You’re headed back to work after maternity leave and have decided to find a daycare center for your infant. Whether you’re choosing between two facilities or ten, the whole process can seem overwhelming. Each of them probably look great from the outside – a warm, inviting space and welcoming staff (a best case scenario)! But what questions should you absolutely ask when narrowing down the field? After perusing some of our favorite parenting sites, we’ve determined 5 questions to ask when touring a daycare center. That said, ask as many questions as you need: no amount is too small when it comes to inquiring about your baby’s welfare.

On the center itself:

Is the daycare center licensed?

While licensure requirements vary by state, most states will make unannounced inspections of licensed facilities to ensure that the daycare is clean, that children are properly supervised, and that no complaints have been filed. Also important; it means that all employees have passed background checks.

On employees:

Are your caregivers trained in infant first aid & CPR?

In the event of an emergency, it’s vital to know that everyone on staff is up to date on their training. During a catastrophic event every second counts, especially if it’s your baby who needs the help.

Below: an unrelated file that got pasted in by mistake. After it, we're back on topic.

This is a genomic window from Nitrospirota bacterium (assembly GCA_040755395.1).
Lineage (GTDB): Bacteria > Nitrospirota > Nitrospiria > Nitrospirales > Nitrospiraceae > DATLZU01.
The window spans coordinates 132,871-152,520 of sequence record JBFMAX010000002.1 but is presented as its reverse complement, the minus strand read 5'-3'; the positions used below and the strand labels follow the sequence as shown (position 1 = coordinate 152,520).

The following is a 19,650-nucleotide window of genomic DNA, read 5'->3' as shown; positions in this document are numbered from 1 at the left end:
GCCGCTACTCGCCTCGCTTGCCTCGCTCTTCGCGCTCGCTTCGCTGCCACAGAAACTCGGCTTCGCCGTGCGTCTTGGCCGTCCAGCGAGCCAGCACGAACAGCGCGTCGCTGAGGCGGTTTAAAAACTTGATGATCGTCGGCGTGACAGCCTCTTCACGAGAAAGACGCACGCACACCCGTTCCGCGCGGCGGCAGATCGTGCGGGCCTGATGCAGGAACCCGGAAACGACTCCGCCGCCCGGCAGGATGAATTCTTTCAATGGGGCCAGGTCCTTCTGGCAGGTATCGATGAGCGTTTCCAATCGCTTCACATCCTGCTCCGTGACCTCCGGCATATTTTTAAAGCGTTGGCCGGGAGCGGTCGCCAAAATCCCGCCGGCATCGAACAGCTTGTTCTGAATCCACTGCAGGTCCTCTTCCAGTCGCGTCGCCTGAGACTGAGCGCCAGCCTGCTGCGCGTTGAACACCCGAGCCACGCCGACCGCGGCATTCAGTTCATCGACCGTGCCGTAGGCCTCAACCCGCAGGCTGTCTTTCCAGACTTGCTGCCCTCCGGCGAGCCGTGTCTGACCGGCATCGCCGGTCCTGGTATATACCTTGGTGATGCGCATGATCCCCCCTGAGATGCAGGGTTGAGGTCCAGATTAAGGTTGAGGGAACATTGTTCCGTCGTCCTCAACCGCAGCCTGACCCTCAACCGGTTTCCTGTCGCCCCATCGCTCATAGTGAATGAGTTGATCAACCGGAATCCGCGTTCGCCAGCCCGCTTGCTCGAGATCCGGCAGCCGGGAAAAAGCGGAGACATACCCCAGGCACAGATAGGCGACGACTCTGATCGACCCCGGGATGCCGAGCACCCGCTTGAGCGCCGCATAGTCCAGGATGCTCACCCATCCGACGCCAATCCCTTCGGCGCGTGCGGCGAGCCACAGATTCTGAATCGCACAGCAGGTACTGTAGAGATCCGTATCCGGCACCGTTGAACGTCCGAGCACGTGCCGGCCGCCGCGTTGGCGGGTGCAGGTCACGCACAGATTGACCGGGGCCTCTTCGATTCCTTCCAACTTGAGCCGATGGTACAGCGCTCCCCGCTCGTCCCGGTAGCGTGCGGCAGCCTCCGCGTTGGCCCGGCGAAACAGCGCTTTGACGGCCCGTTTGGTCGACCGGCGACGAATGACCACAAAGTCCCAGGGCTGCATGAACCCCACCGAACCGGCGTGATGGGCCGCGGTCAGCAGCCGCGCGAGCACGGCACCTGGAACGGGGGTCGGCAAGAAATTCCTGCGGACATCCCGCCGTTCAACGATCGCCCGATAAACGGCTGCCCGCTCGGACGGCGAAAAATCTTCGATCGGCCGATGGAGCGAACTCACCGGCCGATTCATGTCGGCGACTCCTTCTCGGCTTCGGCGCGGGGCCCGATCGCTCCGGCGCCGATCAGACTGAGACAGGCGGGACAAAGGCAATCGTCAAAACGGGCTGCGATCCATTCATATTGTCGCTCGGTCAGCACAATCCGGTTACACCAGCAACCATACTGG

On general daycare policy:

Can parents drop by whenever they’d like or swing by to breastfeed? In general, what are the visitation policies? 

While this might not seem like an important question, any hesitation from a daycare provider regarding parental drop-ins can be a flashing red flag. If they act like being surprised would be unwelcome, you have to wonder, what do they not want you to see?

What is the child to teacher ratio?

Look for a center with small groups of children and plenty of staff. The National Association for the Education of Young Children recommends having one caregiver for every three to four babies, and no more than eight babies in a group; one caregiver for every four to six children between the ages of 2 and 3; and a staff-to-child ratio of 1:8 to 1:10 for 4- and 5-year-olds.

What is your daily schedule?

An organized daycare should be able to provide you with a calendar of activities. Look for a well-rounded schedule that includes things like daily free play, story time, art, music, snack time, outdoor time, and quiet time.